to withdraw from a situation or to quit participating in a project or task, etc., and to thereby cause a negative consequence for someone.
We often use verbs (including phrasal verbs which this could be considered) followed by "on" to add a meaning something like "blamefully causing a negative consequence for someone or something."
For example, "She went crazy on me." Would generally mean that I was depending on her company or assistance with something, so her going crazy caused me some problem or distress.
To pull out means to depart (especially by vehicle, which I assume comes from carriages or coaches being pulled by horses, for example) or to withdraw:
- To leave or depart: The train pulls out at noon.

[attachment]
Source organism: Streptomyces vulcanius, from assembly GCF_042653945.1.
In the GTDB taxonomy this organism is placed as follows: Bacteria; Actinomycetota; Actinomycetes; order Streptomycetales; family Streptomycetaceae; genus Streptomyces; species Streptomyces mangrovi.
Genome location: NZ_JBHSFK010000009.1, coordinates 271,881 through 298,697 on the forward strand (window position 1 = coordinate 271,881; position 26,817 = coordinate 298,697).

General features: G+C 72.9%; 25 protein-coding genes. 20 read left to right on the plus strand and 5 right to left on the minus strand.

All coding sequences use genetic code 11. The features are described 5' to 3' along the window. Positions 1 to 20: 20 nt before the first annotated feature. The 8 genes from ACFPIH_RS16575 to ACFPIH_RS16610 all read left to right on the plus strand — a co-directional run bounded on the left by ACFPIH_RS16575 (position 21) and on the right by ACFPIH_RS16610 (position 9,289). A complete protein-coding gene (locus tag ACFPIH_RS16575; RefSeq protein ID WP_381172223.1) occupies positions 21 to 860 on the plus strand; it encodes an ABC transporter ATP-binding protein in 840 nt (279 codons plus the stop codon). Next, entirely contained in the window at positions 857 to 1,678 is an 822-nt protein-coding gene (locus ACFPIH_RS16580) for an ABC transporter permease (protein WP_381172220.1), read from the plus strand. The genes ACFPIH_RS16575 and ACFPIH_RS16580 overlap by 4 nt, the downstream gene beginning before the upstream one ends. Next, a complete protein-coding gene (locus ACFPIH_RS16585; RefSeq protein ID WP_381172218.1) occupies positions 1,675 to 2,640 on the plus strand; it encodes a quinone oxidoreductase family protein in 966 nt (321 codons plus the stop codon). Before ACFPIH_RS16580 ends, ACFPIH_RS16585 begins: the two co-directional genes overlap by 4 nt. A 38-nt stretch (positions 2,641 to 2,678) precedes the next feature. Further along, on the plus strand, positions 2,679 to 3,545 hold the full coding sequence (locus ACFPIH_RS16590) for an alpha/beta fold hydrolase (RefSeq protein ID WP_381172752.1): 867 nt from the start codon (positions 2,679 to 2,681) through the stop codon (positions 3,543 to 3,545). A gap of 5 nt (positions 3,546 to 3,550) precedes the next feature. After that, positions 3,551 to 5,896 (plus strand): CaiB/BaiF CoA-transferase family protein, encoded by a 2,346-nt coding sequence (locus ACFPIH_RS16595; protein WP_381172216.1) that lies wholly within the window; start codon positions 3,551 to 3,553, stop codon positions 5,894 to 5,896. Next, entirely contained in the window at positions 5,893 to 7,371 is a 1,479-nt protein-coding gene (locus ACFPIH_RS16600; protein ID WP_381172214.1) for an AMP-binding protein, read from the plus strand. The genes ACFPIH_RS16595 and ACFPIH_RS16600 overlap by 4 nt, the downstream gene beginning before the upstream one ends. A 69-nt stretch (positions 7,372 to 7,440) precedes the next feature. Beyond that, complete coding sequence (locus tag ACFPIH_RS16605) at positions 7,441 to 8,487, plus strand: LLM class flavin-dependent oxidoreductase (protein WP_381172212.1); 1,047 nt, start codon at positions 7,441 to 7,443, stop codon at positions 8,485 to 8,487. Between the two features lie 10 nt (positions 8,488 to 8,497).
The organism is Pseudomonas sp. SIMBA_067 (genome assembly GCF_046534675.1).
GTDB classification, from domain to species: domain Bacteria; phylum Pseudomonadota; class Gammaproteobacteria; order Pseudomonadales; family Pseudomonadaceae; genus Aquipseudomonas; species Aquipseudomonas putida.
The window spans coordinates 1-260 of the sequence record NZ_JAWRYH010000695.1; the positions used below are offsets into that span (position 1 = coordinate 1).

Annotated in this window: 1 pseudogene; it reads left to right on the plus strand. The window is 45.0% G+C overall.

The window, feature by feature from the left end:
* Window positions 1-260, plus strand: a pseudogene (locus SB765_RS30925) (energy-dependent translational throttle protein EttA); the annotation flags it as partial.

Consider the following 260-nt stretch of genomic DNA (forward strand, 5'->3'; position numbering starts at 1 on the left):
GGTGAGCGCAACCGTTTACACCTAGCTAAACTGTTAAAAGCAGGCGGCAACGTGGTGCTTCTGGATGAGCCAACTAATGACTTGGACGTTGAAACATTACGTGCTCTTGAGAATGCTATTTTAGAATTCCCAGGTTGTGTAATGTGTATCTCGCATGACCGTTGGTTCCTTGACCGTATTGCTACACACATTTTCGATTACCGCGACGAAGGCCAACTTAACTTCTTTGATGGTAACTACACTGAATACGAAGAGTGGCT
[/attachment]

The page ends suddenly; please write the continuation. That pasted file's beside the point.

- To withdraw, as from a situation or commitment: After the crash, many Wall Street investors pulled out.
Since the first definition means a vehicle leaving, it would not normally be followed by on unless it meant on time or on a surface: The car pulled out on/onto the dusty road.
We can guess that it's more likely you ask about pull out on with respect to definition 2, because the three words seem to go together and in a way such that the meaning would be less obvious to many English learners.
So, to pull out on someone in this sense likely means to withdraw from a situation or to quit a project or task, etc., and to thereby cause a negative consequence for someone.
She promised to invest $2 million in our company. We spent weeks preparing plans and drafting legal agreements in preparation for that. Then she pulled out on us at the last minute. We were so disappointed.
They were engaged for three years. Then John pulled out on her on the wedding day. He just left town without telling anyone.
He promised to help me move all of my things to my new apartment, but then he called and pulled out on me, saying he was too tired from work.